Tonight's class was Patience -- to all my students I am sure you remember that. For those of you that have never taken one this is what it is-- we work hard in the first couple weeks getting our basics down then we expand them. I put a drop cloth down , and toy. It is about 2' X 2' square. Then the handler with hold only the tippy end of the leash, words, hand signal and treats they had to get their dog up on the mat and have them sit to the count of 5. This was their first time so we start small and build upon it. Well as we were doing it and I was having a great laugh because of people just cannot help to jerk the leash. Angus -the 5 month dobie had so frustrated mom and dad they just gave up. Dad insisted Angus could not do it. I took the leash and in 15 second had Angus sitting, looking at me and we even went way further than 5 on the count. Could not resist my standard comment-- same dog different handlers-- who was the cause. Oh and BTW-- on leave it-- I have started throwing extra goodies at the dogs to keep the handlers on their toes. FUN night tonight.
The experience of living with a family dog shouldn’t be traumatic for children. Likewise, living with children shouldn’t be traumatic for a dog. Fostering good relationships benefits everyone in the family, canine and human alike. With proper guidance and supervision, you can help your dog and your kids develop safe, fulfilling friendships. The first step being responsible and paying attention to what your dog is telling you!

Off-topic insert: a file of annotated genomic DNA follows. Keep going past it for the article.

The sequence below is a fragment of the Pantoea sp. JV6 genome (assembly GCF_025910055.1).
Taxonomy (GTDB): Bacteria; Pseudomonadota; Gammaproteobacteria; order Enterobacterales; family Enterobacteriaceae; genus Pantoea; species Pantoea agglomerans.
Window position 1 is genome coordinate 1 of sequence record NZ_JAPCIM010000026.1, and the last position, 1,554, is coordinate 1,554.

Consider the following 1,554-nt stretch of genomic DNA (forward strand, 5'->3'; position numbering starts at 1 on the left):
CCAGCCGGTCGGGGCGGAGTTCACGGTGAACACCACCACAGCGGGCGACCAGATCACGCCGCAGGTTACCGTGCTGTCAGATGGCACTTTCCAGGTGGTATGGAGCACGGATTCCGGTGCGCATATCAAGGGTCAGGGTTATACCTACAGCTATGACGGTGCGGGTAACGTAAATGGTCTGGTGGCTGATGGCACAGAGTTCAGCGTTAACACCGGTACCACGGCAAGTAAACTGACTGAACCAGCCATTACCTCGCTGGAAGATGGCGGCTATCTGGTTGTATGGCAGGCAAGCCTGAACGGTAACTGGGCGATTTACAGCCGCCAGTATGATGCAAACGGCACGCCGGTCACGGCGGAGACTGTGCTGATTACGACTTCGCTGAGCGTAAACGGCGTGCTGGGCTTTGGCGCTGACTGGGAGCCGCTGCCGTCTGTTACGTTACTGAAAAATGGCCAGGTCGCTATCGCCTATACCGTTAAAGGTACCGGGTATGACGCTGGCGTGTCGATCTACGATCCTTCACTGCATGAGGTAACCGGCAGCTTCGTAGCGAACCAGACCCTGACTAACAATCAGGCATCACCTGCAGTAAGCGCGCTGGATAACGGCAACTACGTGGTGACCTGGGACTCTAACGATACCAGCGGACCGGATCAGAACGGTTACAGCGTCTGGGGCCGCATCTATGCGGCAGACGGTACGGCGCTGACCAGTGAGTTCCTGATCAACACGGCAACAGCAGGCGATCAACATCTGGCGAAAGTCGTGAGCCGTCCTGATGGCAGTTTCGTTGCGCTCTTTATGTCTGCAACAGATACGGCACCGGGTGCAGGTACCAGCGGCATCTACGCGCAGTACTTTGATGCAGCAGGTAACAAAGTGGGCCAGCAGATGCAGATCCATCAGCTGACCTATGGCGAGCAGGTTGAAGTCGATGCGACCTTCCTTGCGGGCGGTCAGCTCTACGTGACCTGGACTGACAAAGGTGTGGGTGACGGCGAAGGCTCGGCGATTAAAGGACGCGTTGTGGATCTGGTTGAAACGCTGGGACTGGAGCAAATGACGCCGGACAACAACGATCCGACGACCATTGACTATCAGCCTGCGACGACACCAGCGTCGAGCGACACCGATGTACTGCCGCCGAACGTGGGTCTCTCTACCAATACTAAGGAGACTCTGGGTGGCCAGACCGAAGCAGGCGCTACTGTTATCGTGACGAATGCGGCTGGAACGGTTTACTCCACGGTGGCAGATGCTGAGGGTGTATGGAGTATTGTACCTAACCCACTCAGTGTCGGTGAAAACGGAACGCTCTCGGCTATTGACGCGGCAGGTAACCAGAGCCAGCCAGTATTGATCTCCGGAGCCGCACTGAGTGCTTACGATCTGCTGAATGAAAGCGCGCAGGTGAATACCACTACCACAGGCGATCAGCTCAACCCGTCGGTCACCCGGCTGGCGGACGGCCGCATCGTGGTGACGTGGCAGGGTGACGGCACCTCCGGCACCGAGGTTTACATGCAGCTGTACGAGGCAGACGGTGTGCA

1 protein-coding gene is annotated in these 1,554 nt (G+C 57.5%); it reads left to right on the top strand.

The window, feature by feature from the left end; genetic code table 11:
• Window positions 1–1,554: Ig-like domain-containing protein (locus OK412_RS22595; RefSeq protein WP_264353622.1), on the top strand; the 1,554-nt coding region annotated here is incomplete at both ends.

From McKinney Animal Hospital: "This is an EXCELLENT graphic! Pay attention to what a dog is telling you. And teach children to respect a dog's space! Too many dogs end up in shelters (or worse, put down) because the adults in charge were not monitoring the child/dog situation. Many times when a dog bites a kid parents say, “There were no warnings. He just bit him for no reason.” The unfortunate truth is that there are almost always warning signs, but the humans miss them. This photo shows a few warning signs that the dog is uncomfortable and may bite.
I get a lot of calls about the adult dog is biting the puppy. First this dog is NOT biting-- correction to a bratty young'n oh yes. The adult is trying to teach the younger one proper manners. The sad part is how many adult dogs have been taken to shelters for this very action and we as humans have zero idea what is going on so one has to possibly pay with it's life
Today in my new class for this 7 weeks on Sat. I had one of those things happen that tell you -- yep I am doing something right. This older lab/heeler mix is in the class. She is adopted, the owner does not know her history but there are definitely some bad memories. If you take my class or work with me I tell people how important your pets and body placement to your dog is. This girl looked so dejected and I did a few confidence building pets along with a side placement of me. Never going over her head. Dad did not realize he did it a lot and mom realized she was guilty too. As we were talking I was sitting there my arm out in front of me. With no request from me -- our girl moved closer to me put her head into position so I would pet her under her chin. In response she laid her head in a hugging manner to me , looking at me with half closed soft eyes. Mom and Dad were blown away and I just looked at the girl and said -- you are the best girl in the world. -- she sighed. Made my day.
There are no bad dogs only misunderstood dogs.